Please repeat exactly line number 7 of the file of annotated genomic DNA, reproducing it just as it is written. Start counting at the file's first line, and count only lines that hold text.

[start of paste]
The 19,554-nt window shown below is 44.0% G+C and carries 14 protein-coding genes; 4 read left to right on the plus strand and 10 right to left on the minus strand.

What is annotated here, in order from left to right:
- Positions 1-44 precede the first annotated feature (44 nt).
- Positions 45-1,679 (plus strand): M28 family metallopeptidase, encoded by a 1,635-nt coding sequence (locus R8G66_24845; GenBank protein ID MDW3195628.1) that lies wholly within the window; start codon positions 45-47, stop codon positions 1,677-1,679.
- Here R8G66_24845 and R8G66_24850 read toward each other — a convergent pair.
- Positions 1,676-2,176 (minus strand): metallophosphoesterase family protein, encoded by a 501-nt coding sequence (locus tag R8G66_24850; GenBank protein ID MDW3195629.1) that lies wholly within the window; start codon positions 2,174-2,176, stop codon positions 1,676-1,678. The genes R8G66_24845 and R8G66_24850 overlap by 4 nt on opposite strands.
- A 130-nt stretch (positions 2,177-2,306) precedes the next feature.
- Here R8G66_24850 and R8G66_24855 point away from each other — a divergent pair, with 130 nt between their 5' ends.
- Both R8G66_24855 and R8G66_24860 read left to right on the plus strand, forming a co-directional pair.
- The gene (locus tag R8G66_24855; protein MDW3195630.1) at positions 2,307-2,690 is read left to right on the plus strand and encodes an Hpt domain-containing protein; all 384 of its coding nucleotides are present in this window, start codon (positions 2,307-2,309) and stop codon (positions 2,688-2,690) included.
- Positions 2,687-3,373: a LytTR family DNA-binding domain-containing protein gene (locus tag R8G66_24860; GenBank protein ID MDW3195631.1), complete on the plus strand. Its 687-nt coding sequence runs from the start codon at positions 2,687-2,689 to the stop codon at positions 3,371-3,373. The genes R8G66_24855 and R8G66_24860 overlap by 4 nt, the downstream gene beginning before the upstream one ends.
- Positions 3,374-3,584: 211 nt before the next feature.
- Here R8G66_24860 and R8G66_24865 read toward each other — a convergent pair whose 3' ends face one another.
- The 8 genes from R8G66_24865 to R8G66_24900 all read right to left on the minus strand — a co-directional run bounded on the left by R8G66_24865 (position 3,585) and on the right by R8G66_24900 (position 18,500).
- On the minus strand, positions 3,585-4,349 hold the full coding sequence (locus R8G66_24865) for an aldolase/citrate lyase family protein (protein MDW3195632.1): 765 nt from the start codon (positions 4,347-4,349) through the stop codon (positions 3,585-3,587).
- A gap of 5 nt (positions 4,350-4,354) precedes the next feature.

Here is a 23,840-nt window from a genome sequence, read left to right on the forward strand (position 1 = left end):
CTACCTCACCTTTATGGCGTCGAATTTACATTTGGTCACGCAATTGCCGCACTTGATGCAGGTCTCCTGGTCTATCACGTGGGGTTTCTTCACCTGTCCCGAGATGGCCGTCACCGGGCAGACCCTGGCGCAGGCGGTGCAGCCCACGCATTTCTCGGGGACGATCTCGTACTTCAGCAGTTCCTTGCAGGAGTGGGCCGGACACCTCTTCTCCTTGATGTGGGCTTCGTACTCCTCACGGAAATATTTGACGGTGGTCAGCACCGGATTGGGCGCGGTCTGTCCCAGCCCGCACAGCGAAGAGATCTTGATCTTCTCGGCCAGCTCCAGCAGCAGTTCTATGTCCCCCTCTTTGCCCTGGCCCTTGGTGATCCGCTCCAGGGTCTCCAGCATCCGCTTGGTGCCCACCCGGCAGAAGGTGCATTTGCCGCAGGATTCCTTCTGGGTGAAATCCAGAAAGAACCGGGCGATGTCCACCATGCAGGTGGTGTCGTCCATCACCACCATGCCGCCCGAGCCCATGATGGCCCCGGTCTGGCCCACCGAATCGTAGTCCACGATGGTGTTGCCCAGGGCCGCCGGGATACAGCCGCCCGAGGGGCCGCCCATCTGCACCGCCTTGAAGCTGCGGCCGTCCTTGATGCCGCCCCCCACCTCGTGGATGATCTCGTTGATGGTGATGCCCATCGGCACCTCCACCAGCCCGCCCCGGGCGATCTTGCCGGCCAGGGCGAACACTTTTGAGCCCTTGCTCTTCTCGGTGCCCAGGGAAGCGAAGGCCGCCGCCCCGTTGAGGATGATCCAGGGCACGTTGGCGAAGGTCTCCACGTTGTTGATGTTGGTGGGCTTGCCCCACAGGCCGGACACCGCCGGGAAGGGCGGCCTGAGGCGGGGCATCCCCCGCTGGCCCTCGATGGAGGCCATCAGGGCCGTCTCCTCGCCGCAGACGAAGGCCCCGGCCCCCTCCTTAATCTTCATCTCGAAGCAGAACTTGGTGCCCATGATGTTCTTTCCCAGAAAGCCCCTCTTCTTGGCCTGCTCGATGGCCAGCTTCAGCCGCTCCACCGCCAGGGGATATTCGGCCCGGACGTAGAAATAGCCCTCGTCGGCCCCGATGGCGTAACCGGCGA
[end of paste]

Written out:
- A 130-nt stretch (positions 2,177-2,306) precedes the next feature.